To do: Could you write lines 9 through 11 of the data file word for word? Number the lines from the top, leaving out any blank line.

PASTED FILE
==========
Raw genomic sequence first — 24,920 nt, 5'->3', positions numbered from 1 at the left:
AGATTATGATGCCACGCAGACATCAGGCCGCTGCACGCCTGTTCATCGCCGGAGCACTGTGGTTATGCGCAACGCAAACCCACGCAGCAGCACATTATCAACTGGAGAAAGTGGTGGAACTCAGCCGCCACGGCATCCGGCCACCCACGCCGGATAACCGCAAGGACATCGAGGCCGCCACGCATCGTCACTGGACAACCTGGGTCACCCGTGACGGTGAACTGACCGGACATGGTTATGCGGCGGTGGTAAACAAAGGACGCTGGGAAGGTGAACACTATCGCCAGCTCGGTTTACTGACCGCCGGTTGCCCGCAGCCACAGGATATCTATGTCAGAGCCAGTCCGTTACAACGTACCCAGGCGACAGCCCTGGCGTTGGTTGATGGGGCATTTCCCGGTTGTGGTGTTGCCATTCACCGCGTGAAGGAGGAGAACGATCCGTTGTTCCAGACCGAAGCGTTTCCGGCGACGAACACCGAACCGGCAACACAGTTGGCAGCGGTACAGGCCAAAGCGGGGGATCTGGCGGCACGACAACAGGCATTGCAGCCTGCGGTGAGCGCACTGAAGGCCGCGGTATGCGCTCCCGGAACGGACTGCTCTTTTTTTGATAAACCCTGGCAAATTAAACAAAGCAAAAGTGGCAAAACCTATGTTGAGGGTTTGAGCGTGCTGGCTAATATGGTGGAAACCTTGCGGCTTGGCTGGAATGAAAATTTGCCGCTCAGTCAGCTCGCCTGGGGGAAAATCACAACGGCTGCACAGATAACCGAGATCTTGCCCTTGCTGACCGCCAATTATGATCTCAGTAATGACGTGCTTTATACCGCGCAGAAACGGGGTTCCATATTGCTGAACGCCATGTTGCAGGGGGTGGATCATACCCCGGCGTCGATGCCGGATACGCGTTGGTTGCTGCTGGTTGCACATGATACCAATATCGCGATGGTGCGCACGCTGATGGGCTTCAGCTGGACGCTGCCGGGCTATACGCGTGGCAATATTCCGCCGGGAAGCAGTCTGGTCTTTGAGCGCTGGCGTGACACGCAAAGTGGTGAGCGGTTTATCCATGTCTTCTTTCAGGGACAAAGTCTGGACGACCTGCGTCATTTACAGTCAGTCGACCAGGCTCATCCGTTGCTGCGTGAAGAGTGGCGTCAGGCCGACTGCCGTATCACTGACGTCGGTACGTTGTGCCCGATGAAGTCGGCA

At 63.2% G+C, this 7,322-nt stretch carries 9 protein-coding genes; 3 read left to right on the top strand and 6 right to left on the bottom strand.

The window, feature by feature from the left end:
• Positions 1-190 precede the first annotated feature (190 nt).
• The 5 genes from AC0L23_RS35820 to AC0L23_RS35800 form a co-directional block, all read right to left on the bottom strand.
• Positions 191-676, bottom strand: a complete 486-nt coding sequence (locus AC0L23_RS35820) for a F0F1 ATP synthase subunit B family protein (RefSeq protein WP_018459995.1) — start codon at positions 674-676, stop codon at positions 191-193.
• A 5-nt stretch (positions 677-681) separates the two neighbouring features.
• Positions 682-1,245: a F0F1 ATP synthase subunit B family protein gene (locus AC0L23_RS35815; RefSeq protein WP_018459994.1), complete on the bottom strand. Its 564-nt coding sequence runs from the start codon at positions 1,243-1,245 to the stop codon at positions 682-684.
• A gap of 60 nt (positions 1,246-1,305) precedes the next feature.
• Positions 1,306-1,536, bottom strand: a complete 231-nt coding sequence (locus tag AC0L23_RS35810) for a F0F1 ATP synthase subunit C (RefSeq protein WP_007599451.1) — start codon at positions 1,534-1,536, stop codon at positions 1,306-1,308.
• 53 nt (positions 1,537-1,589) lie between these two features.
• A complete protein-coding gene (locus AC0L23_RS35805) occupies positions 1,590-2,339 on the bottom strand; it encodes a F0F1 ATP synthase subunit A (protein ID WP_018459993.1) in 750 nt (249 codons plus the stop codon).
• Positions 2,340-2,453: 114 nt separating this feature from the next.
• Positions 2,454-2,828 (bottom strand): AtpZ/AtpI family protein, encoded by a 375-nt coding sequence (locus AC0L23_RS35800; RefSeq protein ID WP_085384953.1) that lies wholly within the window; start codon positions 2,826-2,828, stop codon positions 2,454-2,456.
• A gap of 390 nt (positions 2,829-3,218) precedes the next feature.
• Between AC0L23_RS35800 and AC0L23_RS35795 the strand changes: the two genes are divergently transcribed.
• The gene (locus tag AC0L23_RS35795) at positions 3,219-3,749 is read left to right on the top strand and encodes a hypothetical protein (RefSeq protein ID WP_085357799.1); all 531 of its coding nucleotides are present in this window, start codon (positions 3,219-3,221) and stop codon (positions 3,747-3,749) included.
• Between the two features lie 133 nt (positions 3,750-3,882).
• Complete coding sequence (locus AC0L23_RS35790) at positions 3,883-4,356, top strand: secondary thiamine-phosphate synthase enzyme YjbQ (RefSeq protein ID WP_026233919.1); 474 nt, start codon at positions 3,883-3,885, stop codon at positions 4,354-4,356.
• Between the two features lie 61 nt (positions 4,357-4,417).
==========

• Positions 682-1,245: a F0F1 ATP synthase subunit B family protein gene (locus AC0L23_RS35815; RefSeq protein WP_018459994.1), complete on the bottom strand. Its 564-nt coding sequence runs from the start codon at positions 1,243-1,245 to the stop codon at positions 682-684.
• A gap of 60 nt (positions 1,246-1,305) precedes the next feature.
• Positions 1,306-1,536, bottom strand: a complete 231-nt coding sequence (locus tag AC0L23_RS35810) for a F0F1 ATP synthase subunit C (RefSeq protein WP_007599451.1) — start codon at positions 1,534-1,536, stop codon at positions 1,306-1,308.